Gifts are meant to be reciprocated. In simpler terms, if someone gives you a gift, you should get that person a gift too.
I know, I know, you've heard gifts are supposed to be given unconditionally with no expectation that the recipient will give anything in return. True, gift-giving is not supposed to be a strictly tit-for-tat experience -- but you also have to consider human nature. If you receive (and expect) presents for years, but it never crosses your mind to offer others a thing, sooner or later most people will assume you don't want to participate or are just a worthless ingrate; either way, they'll stop getting you things. So: if you like getting gifts, give them as well. It's a sign that you're thoughtful of others, a mark of adulthood.
But I always pick rotten gifts!
So you don't have a natural knack for gift-giving. Like many other life skills, it's something that comes with time and practice. You're not going to get the practice if you never try, right?
In the meantime, get a shopping buddy. Find a friend who gives great gifts, grovel shamelessly for help, and take him or her shopping with you. (Buy this person a hot chocolate or something afterward as a gesture of thanks.) Barring that, there are several online services designed to help bad gift-givers make good choices. Dive into one of these if you're completely stymied.
Things to take into consideration when looking for a good gift:
- It should be something the recipient actually wants, but might not splurge on.
- It should be something you're not ashamed to give.
- It should reflect the recipient's tastes and interests.
- Unless the recipient specifies otherwise, it shouldn't be highly practical.
- It doesn't have to be expensive.
- If you're getting something for the person who has everything, offer an experience.
If you can't think of a blessed thing, here are a few standby gifts: movie tickets, gift cards (to a place where the recipient actually shops), bouquets or live plants, homemade bread or cookies, a bottle of good wine or sparkling cider, good coffee or hot cocoa, homemade jam or preserves, a box of quality chocolate (the stuff they sell at the drugstore doesn't cut it), a bestselling book or a good-smelling scented candle. Take into account any allergies, sensitivities or dietary restrictions when making your decision (don't give wine to a teetotaler, for instance).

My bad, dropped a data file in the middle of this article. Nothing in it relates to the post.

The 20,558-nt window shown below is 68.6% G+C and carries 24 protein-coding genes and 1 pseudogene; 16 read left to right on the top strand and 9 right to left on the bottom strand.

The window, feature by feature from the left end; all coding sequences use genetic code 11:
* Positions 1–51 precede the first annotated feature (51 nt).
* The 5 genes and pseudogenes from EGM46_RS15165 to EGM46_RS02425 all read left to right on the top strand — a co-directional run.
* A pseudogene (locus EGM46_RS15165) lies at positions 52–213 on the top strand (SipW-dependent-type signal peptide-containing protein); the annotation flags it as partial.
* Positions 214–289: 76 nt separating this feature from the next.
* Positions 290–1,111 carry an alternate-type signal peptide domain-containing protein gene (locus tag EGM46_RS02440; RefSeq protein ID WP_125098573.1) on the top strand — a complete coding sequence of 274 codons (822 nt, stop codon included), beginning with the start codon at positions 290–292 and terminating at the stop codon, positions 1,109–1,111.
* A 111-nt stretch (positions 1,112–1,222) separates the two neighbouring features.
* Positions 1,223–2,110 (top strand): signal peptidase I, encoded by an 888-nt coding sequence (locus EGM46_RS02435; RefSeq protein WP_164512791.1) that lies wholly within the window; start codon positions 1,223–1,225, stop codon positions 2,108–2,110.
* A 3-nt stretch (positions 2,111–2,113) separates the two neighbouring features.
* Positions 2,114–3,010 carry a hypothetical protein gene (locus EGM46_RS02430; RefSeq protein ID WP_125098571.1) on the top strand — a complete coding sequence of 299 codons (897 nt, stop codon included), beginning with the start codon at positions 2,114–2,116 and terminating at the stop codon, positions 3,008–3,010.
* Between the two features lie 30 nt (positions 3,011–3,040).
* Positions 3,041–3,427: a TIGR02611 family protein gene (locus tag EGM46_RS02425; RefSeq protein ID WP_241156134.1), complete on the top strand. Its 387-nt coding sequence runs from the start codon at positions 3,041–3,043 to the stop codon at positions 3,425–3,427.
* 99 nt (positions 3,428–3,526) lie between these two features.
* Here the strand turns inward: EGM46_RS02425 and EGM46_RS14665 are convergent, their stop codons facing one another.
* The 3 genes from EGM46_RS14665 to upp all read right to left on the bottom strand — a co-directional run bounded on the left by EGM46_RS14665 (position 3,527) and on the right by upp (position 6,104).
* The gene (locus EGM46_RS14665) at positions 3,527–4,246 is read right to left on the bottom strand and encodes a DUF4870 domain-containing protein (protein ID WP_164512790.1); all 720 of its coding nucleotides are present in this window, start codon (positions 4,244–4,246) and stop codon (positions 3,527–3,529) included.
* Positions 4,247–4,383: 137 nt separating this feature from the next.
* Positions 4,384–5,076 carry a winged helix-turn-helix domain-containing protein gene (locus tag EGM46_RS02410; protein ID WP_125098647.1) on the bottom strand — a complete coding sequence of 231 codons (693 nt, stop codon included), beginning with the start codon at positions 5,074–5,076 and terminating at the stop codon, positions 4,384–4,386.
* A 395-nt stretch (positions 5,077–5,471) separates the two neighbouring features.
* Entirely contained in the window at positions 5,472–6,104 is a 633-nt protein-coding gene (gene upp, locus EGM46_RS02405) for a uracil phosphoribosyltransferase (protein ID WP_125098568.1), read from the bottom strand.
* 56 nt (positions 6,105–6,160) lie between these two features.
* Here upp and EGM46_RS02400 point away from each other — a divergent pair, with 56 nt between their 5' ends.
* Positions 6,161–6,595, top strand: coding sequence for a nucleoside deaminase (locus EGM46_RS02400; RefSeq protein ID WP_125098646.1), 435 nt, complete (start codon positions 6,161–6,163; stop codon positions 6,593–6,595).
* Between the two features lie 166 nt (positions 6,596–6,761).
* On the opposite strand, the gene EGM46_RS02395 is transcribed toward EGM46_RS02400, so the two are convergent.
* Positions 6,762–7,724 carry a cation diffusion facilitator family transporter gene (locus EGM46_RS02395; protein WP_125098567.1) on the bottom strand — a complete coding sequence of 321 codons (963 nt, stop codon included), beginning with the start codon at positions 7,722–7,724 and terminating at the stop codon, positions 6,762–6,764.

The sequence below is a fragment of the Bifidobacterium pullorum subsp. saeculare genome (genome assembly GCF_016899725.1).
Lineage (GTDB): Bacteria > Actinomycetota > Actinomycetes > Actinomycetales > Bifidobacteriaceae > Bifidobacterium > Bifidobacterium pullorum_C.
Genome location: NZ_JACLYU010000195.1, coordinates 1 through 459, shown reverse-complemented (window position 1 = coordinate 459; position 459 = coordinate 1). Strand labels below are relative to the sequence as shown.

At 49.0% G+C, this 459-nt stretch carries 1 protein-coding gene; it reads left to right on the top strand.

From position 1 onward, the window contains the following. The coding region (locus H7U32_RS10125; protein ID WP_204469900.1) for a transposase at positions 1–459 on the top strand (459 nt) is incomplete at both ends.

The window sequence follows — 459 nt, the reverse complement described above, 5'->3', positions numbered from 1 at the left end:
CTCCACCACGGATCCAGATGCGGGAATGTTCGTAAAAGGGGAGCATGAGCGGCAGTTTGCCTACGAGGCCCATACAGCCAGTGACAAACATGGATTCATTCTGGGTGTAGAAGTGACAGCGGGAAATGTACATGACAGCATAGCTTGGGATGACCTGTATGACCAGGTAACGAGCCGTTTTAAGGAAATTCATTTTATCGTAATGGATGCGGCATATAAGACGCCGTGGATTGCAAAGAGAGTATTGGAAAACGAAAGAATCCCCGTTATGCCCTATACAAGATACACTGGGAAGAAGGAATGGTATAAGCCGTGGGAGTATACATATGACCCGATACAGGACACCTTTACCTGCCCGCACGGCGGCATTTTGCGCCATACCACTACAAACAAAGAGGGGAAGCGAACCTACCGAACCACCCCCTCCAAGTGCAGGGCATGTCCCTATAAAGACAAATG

But I'm broke!
As I write this, the economy is sour and times are tight. Many people are out of work; if you're fortunate enough to have a job, you may be barely scraping by. How are you supposed to get presents for anybody when you have little or no money? There are several options.
First, offer experiences or services. When I didn't have much money and my nieces and nephews were young, I would present them with fancified written scrolls that entitled them to a full day of fun with their auntie at the venue of their choice. We'd agree on the date and the recipient would pick the place, and we'd go have some one-on-one time. This gift worked well for kids, but probably wouldn't cut it for adults. Another sibling used to create personal coupons good for various services: mowing the lawn, cleaning windows, foot rubs, etc. (NOTE: IF YOU OFFER THESE SERVICES, BE PREPARED TO MAKE GOOD ON THEM. Offering someone a coupon for a car wash and then refusing to wash the car is an empty gesture and, frankly, kinda stupid on your part; you might as well not bother. Offering an experience means you're spending time on a person, rather than money.)